The EC intends to consider allegations that a range of products have been unlawfully tied to sales of Microsoft's dominant operating system.

Text of the EC press release appears here on the European Union web site.

Friday, January 11, 2008

Sears Website Allegedly Compromised Personal Information

This posting was written by William Zale, Editor of CCH Privacy Law in Marketing.

A Sears web-based system designed to allow customers to view their purchase history at compromised personal information by allowing anyone to access customers’ private purchase histories, according to a class action complaint filed in the Circuit Court of Cook County, Illinois.

Marketing companies allegedly can mine the “Managemyhome” website for data about Sears customers in order to transmit detailed advertisements for additional products and/or warranties, according to the complaint.

The complaint includes claims for breach of contract, breach of fiduciary duty, and violation of the Illinois Consumer Fraud Act. Sears is alleged to have breached a good faith and fair dealing provision implicit in its contracts by failing to make required disclosures and by failing to take reasonable steps to insure that private information was not easily accessible to the public.

Damages are asserted on the theory that the value of the products and services purchased from Sears was diminished because Sears made publicly available personal information connected to those purchases.

The case is DeSantis v. Sears Roebuck and Co., Docket No. 08CH00448, filed January 4, 2008.

Thursday, January 10, 2008

High Court to Review Reliance Requirement for Mail Fraud-Based Civil RICO Claims

This posting was written by Sonali Oberg, Editor of CCH RICO Business Disputes Guide.

The U.S. Supreme Court will review the question of whether a person asserting a civil RICO claim predicated on acts of mail fraud must plead and prove reliance on alleged misrepresentations.

At issue is a holding by the U.S. Court of Appeals in Chicago that purchasers of a tax lien had standing to bring a RICO claim against a competitor who defrauded a county treasurer's office by engaging in a scheme to circumvent the treasurer's bidding rules during a tax lien auction. (Phoenix Bond & Indemnity Co. v. Bridge, No. 06-1160, decided February 20, 2007)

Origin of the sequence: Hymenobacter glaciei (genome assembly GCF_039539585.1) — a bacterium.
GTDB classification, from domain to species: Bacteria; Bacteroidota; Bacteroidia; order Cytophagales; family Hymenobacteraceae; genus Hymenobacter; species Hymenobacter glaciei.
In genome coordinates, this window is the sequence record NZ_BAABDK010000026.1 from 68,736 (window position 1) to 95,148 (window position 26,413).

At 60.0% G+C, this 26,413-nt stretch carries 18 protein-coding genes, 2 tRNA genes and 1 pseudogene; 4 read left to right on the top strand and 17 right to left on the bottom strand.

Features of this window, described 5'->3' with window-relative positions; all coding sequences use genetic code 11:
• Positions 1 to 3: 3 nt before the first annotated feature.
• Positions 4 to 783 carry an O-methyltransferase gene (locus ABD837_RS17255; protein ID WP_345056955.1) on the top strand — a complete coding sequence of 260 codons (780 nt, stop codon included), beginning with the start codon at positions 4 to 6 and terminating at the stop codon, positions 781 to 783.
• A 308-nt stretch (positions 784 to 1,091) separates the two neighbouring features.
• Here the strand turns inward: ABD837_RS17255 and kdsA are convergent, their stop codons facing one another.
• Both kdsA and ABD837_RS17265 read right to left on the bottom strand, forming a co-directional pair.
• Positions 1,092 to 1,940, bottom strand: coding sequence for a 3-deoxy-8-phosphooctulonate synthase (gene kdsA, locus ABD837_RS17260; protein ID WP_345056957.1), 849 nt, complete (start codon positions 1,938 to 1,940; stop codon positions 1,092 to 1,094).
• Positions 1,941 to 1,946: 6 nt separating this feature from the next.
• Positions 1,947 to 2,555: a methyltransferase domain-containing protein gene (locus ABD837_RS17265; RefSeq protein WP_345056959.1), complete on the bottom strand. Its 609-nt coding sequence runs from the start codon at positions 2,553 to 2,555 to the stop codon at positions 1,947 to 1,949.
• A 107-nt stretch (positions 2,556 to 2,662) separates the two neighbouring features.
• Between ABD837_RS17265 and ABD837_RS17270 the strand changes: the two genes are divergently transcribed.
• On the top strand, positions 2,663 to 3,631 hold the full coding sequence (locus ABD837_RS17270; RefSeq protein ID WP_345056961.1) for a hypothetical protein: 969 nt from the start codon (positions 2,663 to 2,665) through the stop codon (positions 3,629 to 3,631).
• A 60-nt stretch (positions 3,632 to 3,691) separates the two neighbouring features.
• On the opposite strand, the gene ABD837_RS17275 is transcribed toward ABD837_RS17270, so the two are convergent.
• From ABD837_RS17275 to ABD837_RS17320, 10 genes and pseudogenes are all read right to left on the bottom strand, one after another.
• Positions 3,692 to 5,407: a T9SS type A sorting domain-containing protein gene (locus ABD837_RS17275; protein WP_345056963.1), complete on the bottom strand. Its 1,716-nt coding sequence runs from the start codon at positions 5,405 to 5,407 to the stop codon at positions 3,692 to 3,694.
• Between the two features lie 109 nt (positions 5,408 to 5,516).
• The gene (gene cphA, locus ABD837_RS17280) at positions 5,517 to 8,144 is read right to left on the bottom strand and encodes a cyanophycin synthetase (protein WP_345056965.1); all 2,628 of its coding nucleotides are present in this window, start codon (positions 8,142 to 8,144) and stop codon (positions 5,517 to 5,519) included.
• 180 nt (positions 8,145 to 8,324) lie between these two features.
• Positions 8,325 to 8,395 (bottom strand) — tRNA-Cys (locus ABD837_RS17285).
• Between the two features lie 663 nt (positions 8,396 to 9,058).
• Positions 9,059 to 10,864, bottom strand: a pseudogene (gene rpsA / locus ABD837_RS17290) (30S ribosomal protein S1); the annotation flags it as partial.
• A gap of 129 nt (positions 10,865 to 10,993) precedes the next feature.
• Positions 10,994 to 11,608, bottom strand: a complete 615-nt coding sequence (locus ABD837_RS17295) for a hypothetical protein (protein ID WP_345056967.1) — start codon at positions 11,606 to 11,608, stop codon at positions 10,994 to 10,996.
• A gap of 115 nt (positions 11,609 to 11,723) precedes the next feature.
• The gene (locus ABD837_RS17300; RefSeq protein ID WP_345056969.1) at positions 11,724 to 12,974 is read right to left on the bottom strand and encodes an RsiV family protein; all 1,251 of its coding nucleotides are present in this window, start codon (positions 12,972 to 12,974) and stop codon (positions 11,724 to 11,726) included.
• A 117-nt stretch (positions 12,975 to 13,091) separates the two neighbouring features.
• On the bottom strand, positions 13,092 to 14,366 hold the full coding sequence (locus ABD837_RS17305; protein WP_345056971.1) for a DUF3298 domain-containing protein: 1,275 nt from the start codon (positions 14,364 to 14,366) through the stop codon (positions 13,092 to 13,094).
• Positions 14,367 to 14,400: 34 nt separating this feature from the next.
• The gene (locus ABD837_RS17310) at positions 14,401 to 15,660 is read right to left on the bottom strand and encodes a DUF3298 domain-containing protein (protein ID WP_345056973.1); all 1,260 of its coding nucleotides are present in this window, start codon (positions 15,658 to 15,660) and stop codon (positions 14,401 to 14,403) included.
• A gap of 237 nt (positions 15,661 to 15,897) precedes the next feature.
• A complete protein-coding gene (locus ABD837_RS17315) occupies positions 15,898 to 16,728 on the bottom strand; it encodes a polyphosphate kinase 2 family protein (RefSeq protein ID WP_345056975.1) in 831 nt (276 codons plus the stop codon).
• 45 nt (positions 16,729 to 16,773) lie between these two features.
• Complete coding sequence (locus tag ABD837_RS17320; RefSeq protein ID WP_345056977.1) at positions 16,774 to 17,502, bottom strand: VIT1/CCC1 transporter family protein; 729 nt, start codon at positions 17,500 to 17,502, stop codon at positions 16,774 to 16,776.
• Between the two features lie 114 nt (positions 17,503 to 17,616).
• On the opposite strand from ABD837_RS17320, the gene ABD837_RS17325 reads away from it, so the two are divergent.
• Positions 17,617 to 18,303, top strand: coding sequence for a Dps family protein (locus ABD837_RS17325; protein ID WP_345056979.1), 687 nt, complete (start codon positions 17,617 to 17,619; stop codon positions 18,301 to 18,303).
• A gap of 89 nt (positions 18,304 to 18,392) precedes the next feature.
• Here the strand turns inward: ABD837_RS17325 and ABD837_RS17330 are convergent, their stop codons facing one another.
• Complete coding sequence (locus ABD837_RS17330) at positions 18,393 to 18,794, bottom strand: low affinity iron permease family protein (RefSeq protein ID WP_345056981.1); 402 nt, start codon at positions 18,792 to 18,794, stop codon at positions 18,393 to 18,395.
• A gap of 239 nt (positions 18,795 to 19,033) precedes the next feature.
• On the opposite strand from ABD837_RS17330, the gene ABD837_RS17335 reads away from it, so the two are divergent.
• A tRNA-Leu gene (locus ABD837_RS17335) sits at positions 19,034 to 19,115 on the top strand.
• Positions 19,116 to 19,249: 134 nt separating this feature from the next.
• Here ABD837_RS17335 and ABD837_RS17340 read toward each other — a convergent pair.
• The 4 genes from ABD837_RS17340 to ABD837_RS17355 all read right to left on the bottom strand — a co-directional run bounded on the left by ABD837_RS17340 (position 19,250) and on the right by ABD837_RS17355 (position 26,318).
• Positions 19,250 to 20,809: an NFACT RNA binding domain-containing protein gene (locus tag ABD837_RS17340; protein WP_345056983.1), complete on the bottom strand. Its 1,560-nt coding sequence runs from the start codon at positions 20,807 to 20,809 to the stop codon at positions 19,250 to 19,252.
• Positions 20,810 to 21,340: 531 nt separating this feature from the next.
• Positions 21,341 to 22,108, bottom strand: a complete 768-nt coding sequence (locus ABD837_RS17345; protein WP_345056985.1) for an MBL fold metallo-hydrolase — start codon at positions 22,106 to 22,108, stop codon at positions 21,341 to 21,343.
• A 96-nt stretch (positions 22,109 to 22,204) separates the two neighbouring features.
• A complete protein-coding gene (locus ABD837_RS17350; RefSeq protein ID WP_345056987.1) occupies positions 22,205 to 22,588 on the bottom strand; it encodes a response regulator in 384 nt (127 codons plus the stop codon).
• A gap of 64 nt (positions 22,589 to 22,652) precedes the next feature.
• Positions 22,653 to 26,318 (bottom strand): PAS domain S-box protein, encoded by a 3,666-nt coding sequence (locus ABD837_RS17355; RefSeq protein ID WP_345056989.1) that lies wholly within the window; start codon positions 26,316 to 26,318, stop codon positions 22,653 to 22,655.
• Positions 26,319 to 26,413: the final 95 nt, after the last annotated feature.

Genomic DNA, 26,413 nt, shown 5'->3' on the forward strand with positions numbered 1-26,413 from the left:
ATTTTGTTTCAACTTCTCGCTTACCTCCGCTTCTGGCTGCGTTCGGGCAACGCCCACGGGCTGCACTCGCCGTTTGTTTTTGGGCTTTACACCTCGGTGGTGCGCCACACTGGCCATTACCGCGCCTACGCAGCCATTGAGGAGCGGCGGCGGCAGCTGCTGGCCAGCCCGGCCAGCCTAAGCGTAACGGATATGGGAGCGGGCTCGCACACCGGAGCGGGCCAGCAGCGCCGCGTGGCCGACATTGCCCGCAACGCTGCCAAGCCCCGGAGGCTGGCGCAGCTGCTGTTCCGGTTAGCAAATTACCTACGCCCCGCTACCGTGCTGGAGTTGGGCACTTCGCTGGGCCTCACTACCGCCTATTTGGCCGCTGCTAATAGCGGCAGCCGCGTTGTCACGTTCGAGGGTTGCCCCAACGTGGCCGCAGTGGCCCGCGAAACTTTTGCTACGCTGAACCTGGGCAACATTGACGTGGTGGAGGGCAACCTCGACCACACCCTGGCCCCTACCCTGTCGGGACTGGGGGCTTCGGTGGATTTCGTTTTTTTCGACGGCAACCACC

The treasurer's office promulgated a bidding rule whereby a “tax buying entity” was required to submit bids in its own name, and no “related entity” may bid. A “related entity” was any other person or firm that (1) had a shareholder, partner, principal, or officer in common with the “tax buying entity” or (2) had a contractual relationship with the “tax buying entities.”

The purchasers claimed that the competitor violated the rule by arranging for related firms to bid and that, as a result, the competitor obtained an extra portion of profitable liens. They alleged that the competitor had engaged in the operation of an enterprise through a pattern of racketeering activity (namely, mail fraud) in violation of the Racketeer Influenced and Corrupt Organizations Act (18 U.S. C. §§1961, et seq.). The asserted mail fraud was based on mailings undertaken in the tax-sale process, which did not involve the purchasers.

The federal district court in Chicago ruled that the purchasers lacked standing to assert RICO claims because they “were not the recipients of the alleged misrepresentations and, at best, were indirect victims of the alleged fraud.” The purchasers were not “in the class of individuals protected by the mail fraud statute, and therefore [were] not within the ‘zone of interests’ that the RICO statute protects.”

The appellate court reversed the district court, concluding that the purchasers had standing because they sustained an injury in fact, the injury was proximately caused by the defendant, and the injury could be redressed by damages. Extra bids submitted by the related firms reduced the purchaser's chance of winning any given auction, and the loss of a valuable chance was a real injury.

Although the purchasers were not the recipients of the competitors' misrepresentations, the purchasers were direct victims of the fraudulent representations and would be within the zone of interests protected by the RICO statute, the appeals court ruled. The court followed its own previous decisions and those of three other circuits that “the direct victim may recover through RICO whether or not it is the direct recipient of the false statements.”

The appeals court also rejected a contention that the purchasers were not in the zone of interest protected by the mail fraud statute because they were not “taken in” by any false statement. “That’s just a different take on proposition that only recipients of the untruth have a remedy.” The zone of interest test requires that the injury must be direct, rather than derivative. A requirement that the plaintiff must rely on a false statement is not supported by the text of either the federal mail fraud statute or RICO, the appeals court ruled.

In its petition for review, the defendants challenged this last point, asserting (1) that the majority of the Circuits that have addressed the issue have held that a plaintiff asserting a civil RICO claim predicated on mail fraud must plead and prove reliance; (2) that the reliance question was directly at issue in the case; (3) that requiring a showing of reliance was consistent with the civil RICO remedy; and (4) that a reliance requirement is an appropriate limitation on the application of civil RICO statute.